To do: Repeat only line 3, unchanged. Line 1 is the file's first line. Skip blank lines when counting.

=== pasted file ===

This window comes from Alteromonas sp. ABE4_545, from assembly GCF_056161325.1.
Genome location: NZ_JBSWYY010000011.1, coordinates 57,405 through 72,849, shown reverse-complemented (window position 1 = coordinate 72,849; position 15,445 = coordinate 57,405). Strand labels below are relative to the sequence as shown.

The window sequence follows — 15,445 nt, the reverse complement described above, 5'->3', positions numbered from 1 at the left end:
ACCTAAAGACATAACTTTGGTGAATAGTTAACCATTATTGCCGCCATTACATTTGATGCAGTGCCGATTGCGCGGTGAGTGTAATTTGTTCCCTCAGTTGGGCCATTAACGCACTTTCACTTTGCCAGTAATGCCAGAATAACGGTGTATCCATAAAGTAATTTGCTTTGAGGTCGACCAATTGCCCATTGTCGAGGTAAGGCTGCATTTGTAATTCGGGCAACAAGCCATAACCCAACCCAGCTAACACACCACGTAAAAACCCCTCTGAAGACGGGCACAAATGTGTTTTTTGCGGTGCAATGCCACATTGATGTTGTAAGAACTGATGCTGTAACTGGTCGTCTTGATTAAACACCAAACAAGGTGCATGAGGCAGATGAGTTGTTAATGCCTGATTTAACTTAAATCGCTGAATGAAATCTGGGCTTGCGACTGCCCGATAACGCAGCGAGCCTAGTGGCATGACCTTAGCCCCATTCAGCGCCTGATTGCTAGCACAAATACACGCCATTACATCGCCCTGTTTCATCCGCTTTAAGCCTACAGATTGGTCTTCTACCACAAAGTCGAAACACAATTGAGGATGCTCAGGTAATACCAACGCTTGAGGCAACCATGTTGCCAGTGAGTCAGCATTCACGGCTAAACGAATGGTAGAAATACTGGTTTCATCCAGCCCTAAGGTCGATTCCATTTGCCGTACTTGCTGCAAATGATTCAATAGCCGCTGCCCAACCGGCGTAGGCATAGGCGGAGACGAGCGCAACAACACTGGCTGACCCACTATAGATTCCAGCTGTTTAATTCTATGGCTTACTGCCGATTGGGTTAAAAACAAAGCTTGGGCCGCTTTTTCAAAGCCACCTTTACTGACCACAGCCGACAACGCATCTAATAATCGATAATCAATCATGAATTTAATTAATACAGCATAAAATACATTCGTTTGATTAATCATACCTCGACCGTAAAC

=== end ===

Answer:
The window sequence follows — 15,445 nt, the reverse complement described above, 5'->3', positions numbered from 1 at the left end: